Lactantius, Firmian

, or Lucius Cælius, or Cæcilius (Firmianus), an eminent father of the church, was, as some say, an African, or, according to others, a native of Fermo, a town in the marche of Ancdna, whence Le is supposed to have taken his surname. Arnobius was his preceptor. He studied rhetoric in Africa, and with so great reputation, that Constantine the Roman emperor appointed him preceptor to his son Crispus. This brought him to court; but he was so far from giving into the pleasures or corruptions incident to that station, that, amidst very great opportunities of amassing riches, he lived so poor as even frequently to want necessaries. He is account^d the most eloquent of all the ecclesiastical Latin authors. He formed himself upon Cicero, and wrote in such a pure, smooth, and natural, style, and so much in the taste and manner of the lloman orator, that he is generally distinguished by the title of “The Christian Cicero.” We have several pieces of his, the principal of which is his “Institutiones Divinae,” in seven books, composed about the year 320, in defence of Christianity, against all its opposers. Of this treatise he made an abridgment, of which we have only a part, and added it to another tract, “De Ira Divina.” In 1777 the late sir David Dalrymple lord Hailes, published with notes a correct edition of the fifth book “De Justitia,” Edin. 12mo. Lactantius had before written a book “De Operibus Dei,” in which he proves the creation of man, and the divine providence. St. Jerome mentions other works of our author, as “Two Books to Æsclepiades;” “Eight Books of | Letters;” a book entitled “The Festin,” composed before he went to Nicomedia; a poem in hexameter verse, containing a description of his journey thither; a treatise entitled “The Grammarian;” and another, “De Persecutione.” Concerning this last tract, there are various opinions. Dr. Lardner, after stating the evidence on both sides, seems inclined to deny that it was written by LaCtantius. He allows, however, that it is a very valuable work, containing; a short account of the sufferings of Christians under several of the Roman emperors, from the death and resurrection of Christ to Dioclesian; and then a particular history of the persecution excited by that emperor, with the causes and springs of it; as well as the miserable deaths of its chief instruments. The learned judge above mentioned, who published a translation of this work in 1782, Edin. 12mo, has also examined the opinions of those who have treated of its authenticity, with far more acuteness than Lardner, and concludes with Baluze, Mosheim, and other eminent critics, that the treatise “De Mortibus Persecutorum” was written by Lactantius. Lord Hailes’s preface is a master-piece of critical inquiry, nor are his notes and illustrations, which occupy one half of the volume, of less merit or utility.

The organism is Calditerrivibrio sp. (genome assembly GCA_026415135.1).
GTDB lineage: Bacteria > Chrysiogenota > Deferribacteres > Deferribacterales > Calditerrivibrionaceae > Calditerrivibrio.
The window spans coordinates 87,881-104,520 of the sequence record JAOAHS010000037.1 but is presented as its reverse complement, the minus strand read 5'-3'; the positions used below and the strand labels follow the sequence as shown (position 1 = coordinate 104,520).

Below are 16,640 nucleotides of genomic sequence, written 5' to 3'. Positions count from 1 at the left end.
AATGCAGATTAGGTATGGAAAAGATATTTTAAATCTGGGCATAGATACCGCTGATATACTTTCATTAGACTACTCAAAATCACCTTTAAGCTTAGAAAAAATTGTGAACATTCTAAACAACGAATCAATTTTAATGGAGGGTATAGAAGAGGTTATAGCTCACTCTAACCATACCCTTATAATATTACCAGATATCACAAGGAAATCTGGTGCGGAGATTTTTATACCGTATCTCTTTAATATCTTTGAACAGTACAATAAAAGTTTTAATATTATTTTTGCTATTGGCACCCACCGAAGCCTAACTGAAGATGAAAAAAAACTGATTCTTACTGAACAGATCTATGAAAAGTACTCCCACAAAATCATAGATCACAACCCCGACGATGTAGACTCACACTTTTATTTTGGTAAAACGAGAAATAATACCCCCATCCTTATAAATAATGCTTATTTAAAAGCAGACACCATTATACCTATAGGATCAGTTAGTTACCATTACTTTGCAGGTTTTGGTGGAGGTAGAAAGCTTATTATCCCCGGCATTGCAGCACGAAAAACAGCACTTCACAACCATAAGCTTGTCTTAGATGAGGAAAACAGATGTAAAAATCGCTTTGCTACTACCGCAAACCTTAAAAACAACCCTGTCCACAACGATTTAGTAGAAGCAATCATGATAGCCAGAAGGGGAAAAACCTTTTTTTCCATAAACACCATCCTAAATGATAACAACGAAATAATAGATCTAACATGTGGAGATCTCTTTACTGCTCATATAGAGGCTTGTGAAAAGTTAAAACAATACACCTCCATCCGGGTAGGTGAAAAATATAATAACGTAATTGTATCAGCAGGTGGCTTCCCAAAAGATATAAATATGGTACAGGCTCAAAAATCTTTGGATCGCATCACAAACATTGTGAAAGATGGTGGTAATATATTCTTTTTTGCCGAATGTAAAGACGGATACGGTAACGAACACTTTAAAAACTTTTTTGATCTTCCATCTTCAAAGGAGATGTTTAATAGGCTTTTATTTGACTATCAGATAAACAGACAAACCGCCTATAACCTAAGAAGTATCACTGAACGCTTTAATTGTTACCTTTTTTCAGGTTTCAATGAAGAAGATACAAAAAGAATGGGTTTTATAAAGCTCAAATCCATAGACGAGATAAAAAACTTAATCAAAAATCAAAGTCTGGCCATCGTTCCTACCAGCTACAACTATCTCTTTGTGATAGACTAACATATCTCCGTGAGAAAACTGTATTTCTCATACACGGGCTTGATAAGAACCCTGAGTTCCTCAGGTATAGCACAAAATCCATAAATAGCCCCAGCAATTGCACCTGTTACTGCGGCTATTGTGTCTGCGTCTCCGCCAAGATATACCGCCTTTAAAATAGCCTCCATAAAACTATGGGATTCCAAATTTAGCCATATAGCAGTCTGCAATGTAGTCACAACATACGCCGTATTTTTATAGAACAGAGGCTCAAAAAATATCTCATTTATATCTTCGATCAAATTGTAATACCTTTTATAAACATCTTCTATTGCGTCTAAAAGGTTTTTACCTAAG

Some works have unquestionably been erroneously attributed to Lactantius; as the poem called “The Phoenix,” which is the production of a pagan, and not of a Christian. The poem “Upon Easter,” indeed, appears to have been written by a Christian, but one who lived after the time of Lactantius; that “Of the Passion of Christ” is not in his style. The “Arguments upon the Metamorphoses of Ovid,” and the “Notes upon the Thebaid of Statius,” have for their true author Lactantius Placidius the grammarian.

The character of Lactantius as a Christian writer is, that he refutes paganism with great strength of reasoning, but treats divinity too much as a philosopher. He did not understand thoroughly the nature of the Christian mysteries, and has fallen into several errors. His works have gone through a great number of editions, the first of which was published at Rome, in 1468, folio and the last, which is the most ample, at Paris, 1748, in 2 vols. 4-to. 1

1

Cave, vol. I.—Dupin.—Mosheim.—Lardner’s Works.—Saxii Onomast.

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